You see them in the grocery store and on the street, wearing their jackets or harnesses. Guide dogs lead the blind and visually impaired. Hearing dogs alert their owners to sounds. Some service dogs assist the physically impaired. Mobility dogs provide stability for people who are unsteady on their feet. Medical-alert dogs can sense when their owners are about to have a seizure or experience a diabetic drop in their blood-sugar levels. Others check their owner’s foods for life-threatening allergens. Some assist owners who have autism or post-traumatic stress disorder.
A surprising number of service dogs get their start in Houston. Several Houston families volunteer to raise puppies for Southeastern Guide Dogs, a non-profit organization based in Palmetto, Florida.
Being a “puppy-raiser” is not for the faint of heart. “It’s like having a child,” says Buzz-neighborhood resident Barbara Shellist, who, with her husband Dan, is raising Kevin, a black and tan Labrador retriever. The application process alone can take six months. Once they have their puppy, puppy-raisers are required to be with the puppy, and bring the puppy everywhere, 24/7.
Puppy-raisers must constantly teach their puppies during the year they have them. “They need to stop in front of every door that you come to, every stair, every elevator,” says Wendy Polisini, who, with her son Sam, a junior at Bellaire High School, is currently raising Onyx, their third puppy for Southeastern. Puppy-raisers even teach their charges to relieve themselves on command.
Once the puppies are 14 months old, the families take them back to Southeastern in Florida – to leave them. Susan Peak will be taking her puppy, Jib, back in early March. “I’ll be bawling my eyes out,” she says. “But I always knew, from the first time they handed me this beautiful puppy, I’d have to give him back.”
Once back at Southeastern Guide Dogs, the puppies begin their serious training. By the end, they will even know how to be “intelligently disobedient,” disobeying commands that place their handler in danger.
Only about half of all Southeastern Guide Dogs become guide dogs for the blind and visually impaired, the most difficult kind of service work a dog can do. The rest become other kinds of service or therapy dogs or, failing that, are adopted, sometimes by their puppy-raisers.
As Chris Patton Jr., now 17, grew older, his mother, Debbie Patton, became increasingly concerned about his peanut allergy. “The time in their lives when people are most likely to die from their severe food allergies is between the ages of 14 and 25,” says Debbie.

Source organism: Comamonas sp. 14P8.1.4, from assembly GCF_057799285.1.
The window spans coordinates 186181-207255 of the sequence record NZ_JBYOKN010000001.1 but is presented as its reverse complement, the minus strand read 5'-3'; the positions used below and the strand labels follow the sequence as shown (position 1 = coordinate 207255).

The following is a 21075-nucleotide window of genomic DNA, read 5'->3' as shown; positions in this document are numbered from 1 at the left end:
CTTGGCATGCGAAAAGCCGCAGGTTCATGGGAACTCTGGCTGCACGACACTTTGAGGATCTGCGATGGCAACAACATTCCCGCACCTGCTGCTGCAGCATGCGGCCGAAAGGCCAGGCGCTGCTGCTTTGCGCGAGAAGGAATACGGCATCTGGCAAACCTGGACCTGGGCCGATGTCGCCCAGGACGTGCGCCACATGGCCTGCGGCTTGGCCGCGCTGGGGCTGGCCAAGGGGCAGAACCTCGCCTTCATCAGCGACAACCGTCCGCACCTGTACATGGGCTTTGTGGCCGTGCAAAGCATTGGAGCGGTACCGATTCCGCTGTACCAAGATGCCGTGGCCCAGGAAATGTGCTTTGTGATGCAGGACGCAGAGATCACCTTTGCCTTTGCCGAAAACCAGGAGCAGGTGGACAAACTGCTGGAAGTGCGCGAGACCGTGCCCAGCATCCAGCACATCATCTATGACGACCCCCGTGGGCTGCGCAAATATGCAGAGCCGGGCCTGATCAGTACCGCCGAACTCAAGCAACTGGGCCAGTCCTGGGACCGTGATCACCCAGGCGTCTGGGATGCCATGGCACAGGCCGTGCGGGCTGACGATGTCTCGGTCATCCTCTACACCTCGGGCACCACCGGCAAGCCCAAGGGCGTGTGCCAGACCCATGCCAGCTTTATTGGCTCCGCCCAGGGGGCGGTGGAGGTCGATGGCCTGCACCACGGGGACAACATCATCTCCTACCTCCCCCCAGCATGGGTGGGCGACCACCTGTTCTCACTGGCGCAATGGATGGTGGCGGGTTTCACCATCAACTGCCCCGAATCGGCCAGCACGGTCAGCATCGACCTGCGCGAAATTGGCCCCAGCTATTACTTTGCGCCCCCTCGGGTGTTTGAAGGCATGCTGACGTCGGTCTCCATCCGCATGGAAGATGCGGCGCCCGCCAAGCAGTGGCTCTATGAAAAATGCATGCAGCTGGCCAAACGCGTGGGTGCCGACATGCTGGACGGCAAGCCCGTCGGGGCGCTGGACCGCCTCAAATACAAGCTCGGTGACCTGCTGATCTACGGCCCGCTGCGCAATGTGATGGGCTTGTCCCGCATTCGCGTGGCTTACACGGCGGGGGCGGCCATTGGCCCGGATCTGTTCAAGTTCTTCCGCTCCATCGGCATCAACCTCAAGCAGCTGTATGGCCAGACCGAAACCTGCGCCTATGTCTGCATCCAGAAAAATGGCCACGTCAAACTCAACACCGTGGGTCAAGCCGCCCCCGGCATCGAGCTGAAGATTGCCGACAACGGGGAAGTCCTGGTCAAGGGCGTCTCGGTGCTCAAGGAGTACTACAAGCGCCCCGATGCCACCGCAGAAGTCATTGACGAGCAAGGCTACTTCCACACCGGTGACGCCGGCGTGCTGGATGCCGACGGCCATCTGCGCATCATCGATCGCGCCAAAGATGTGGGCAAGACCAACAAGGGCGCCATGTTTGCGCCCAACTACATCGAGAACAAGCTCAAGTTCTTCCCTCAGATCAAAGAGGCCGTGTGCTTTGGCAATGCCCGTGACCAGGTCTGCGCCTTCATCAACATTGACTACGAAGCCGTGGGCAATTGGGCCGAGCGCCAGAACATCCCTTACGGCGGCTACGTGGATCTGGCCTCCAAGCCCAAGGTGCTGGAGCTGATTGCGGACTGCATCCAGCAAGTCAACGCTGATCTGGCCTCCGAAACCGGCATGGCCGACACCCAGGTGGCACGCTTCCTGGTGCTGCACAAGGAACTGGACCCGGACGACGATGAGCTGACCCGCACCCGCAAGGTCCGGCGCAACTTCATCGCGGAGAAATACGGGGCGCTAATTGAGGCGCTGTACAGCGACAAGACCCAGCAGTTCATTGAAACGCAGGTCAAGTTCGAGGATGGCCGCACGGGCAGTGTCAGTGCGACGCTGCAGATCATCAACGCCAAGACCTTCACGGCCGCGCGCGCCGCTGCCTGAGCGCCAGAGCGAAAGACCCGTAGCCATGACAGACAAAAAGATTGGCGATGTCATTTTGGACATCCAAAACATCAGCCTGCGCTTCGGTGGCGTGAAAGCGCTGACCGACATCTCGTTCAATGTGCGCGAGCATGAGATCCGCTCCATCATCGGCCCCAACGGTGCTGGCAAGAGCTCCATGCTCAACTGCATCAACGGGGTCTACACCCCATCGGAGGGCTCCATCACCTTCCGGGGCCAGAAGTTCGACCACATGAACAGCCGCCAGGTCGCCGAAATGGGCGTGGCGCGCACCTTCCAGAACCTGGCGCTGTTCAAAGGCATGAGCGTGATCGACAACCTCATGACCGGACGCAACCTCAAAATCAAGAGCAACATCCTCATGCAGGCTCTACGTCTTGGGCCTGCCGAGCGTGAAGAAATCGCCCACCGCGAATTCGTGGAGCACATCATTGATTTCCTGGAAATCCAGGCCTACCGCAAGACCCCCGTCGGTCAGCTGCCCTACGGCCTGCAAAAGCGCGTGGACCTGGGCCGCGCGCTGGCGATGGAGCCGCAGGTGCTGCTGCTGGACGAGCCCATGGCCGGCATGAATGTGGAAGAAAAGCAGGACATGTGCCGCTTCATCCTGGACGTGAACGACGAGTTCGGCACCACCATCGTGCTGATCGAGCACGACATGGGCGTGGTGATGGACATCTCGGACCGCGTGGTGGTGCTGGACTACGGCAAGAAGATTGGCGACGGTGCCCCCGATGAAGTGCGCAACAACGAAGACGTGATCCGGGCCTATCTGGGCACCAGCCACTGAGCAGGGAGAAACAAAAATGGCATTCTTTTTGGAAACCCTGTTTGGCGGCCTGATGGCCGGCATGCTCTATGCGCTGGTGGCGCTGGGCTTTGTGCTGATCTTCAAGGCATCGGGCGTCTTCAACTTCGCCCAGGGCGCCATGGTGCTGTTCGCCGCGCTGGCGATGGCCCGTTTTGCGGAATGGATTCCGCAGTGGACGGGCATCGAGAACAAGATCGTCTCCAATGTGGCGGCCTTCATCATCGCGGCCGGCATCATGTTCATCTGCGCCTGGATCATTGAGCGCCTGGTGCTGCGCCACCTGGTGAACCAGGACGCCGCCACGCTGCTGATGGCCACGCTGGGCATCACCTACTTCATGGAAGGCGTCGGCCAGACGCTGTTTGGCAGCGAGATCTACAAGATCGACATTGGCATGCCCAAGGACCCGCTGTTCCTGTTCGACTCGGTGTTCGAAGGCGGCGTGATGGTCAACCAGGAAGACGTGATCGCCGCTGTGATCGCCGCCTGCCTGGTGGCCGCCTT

Enter Farley, a “peanut dog” trained at Southern Star Ranch in Florence, Tx.
Chris and his parents have Farley smell any food they are unsure of. In addition to protecting Chris’s life, the family has found that Farley can detect minute amounts of peanut in foods they had previously thought safe. By avoiding these, Chris has found that other symptoms he hadn’t known were connected to his allergy, such as a skin condition, have disappeared.
“Having Farley has been incredibly reassuring,” says Chris, a senior at St. Thomas High School. Farley will be accompanying Chris to college.
Al Schwarz suffers from hearing loss. His dog Sam, a standard poodle trained by My Service Dog, alerts him to sounds such as the doorbell, the phone and sirens. Over the four years Schwarz, who is 70, has had Sam, he has also begun walking with a cane. He and Allie Keaton, Sam’s trainer, have taught Sam other skills, such as how to retrieve items and open doors.
“Sam is also my companion,” says Schwarz, who lives in Goldberg B’nai B’rith Towers, a residential community for senior citizens and mobility-impaired adults. “Before I had Sam, I knew maybe eight or ten people here. Now, people may not know my name, but everyone knows Sam’s.”
Buzz-neighborhood residents Gary and Linda Neubauer puppy-raised Feathers, a black Lab, for Southeastern Guide Dogs. Feathers went on to become a guide dog and was paired with a man who lived in Memphis. Sadly, the man died a little less than two years later. And his family gave Feathers back to the Neubauers.
These days, Feathers visits nursing homes and autistic children as a therapy dog. She has also taught the Neubauers’ other two dogs a few moves. “Now they all know how to let themselves back into the house,” says Gary.
For more information on service dogs
Southeastern Guide Dogs
This nonprofit organization specializes in training guide dogs for the blind and visually impaired and has an active group of puppy-raising volunteers in Houston.
My Service Dog
This small nonprofit organization, based in Texas, trains poodles and labradoodles to be service and hearing dogs.
Texas Hearing & Service Dogs
This nonprofit organization, located outside of Austin, trains dogs rescued from animal shelters to be service dogs for people with hearing and physical disabilities.
A division of South Star Ranch Boarding Kennel in Florence, Tx., peanutdogs.com trains dogs, rescued from shelters, to detect even trace amounts of peanuts and other allergens, such as eggs, in foods for people with severe food allergies.
Vets Helping Heroes
This Florida-based non-profit organization, founded by a 90-year-old World War II veteran, raises money to provide disabled veterans with service and therapy dogs.